Robert Nesta “Bob” Marley may be simultaneously the most idolized and least understood superstar in music history. A deep thinker and mystic, he’s been too often relegated to pro-marijuana rallies and college dorm rooms. The religious and political impact of his life and work have been too often overlooked in a lazy focus on 10 or so immediately recognizable hit songs. So having Kevin Macdonald, Oscar winner, tackle the task of telling a more complete version of Marley’s story is a welcome development, if one not without its own controversies.
Other than the subject of its release date (yes, we get it, April 20 is 420, can we move on?), an early heated topic of critical conversation revolves around the documentary’s relatively long running time of 144 minutes. But Marley was such a towering figure that if anything, the film feels a bit truncated. He contains multitudes; how can a more modestly sized film hope to scratch the surface?
“It feels like although Bob’s life was a short one, there’s so much to say about such a rich and varied life with so many great pieces of music that you want to talk about, that you can’t do it in a conventional 90 minutes or whatever,” says Macdonald, who won a Best Documentary Feature Oscar for the masterpiece One Day in September but is perhaps equally well known for narrative features Touching the Void and The Last King of Scotland. “People’s lives don’t necessarily fall into three acts and 90 minutes. I’ve made documentaries that are very strictly structured and do try to pretend to be fiction films in a way. That’s the fashion at the moment for feature documentaries. But this film felt bigger than that, more like a six act film or something.”
The initial cut was over three hours long, and when Macdonald and editor Dan Glendenning showed it to Bob’s son Ziggy Marley (who’s an executive producer on the film), they knew that was too long. So they began to cut. “The stuff we cut out was mostly anecdotal stuff,” remembers Glendenning. “I mean, those were great stories that we had to lose, and that’s a shame. But you had to explain Rastafari. You had to explain the politics of Jamaica. You had to explain Bob’s mixed-race upbringing. You had to explain all that before you could really understand who Bob was.” The new cut was nearly two and a half hours. “Yeah, two and a half hours, we just couldn’t seem to get it any shorter than that,” says Glendenning.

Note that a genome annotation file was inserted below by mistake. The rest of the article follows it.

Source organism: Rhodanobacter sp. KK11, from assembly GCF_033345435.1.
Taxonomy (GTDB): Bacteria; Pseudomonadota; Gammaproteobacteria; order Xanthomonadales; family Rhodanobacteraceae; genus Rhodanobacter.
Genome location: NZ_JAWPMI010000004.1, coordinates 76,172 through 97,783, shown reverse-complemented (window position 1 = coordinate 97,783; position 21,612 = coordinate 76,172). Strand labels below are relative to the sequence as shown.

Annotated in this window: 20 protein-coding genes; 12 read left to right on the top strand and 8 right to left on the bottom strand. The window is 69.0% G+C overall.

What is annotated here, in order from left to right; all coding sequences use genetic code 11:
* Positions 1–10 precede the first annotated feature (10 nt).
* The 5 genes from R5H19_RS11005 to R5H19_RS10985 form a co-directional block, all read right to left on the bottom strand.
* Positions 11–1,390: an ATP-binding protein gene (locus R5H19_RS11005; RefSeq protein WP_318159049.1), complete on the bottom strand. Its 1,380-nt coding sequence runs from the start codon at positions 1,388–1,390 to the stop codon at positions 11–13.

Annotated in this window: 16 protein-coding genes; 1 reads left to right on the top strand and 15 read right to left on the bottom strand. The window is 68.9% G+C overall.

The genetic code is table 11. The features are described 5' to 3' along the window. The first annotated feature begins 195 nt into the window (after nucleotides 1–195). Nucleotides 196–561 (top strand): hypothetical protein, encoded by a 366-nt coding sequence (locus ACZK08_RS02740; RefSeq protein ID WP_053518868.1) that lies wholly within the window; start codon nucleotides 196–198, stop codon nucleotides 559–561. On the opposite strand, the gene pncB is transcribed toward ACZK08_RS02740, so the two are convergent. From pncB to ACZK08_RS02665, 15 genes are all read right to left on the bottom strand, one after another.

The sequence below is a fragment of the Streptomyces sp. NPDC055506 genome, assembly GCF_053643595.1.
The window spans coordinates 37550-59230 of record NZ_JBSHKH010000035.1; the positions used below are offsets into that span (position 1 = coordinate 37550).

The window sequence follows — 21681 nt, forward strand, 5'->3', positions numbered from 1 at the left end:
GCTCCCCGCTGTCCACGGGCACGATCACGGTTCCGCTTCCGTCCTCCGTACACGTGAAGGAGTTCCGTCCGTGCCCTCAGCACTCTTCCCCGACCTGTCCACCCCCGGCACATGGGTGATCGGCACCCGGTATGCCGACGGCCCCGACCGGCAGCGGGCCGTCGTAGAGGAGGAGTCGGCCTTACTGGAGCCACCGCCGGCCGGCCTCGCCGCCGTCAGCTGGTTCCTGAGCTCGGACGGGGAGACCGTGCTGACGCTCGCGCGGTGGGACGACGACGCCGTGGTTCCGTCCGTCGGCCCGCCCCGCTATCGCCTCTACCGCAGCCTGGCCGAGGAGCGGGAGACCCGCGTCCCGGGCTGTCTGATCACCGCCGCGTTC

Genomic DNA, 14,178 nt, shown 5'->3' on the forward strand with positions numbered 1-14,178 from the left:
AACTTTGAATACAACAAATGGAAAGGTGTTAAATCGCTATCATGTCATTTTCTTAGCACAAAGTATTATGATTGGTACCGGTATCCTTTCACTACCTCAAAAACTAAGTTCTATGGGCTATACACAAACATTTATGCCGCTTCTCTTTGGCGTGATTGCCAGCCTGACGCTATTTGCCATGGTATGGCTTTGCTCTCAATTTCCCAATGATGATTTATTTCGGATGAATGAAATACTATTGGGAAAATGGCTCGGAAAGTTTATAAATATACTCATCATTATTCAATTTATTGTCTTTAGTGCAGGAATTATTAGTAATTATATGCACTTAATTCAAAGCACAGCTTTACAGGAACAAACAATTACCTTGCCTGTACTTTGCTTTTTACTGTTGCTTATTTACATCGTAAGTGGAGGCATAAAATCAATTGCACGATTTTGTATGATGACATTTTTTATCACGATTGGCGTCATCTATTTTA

That was still a problem. Legally. Fortunately, the cut was good enough that it won the day. “The financiers had actually contracted me to make a two hour film,” says Macdonald, “but when they saw this cut they said, ‘No, you’re right. It needs to be this length.’ We did do a two-hour cut later and showed it to them, but it was missing so much; it felt superficial.” Fortunately for Macdonald, Glendenning and the rest of us, the financiers agreed.
Aside from the large amount of contextual work to do and the complexity of Marley’s place in the worlds of music, religion and politics, there was a very real logistical issue involved as well—cutting a mountain of footage down to a reasonable level. “I never really added it up,” says Glendenning, “but my assistant editor added it up one day and said it was about three and a half thousand hours.”
That’s three and a half THOUSAND hours. If an editor watched ten hours a day, seven days a week, it would still take him a year to even watch all that footage, never mind log it, choose selects and begin to put together sequences. “Most of that was archival,” Glendenning says, “but I think Kevin interviewed 70 or 80 people. We lost count, there were so many. And Bob’s a guy people have a lot to say about. It’s unbelievable. And now that I’ve been in Jamaica I’ve heard even more stories. Some really good ones, too. Everyone has something to say about Bob.”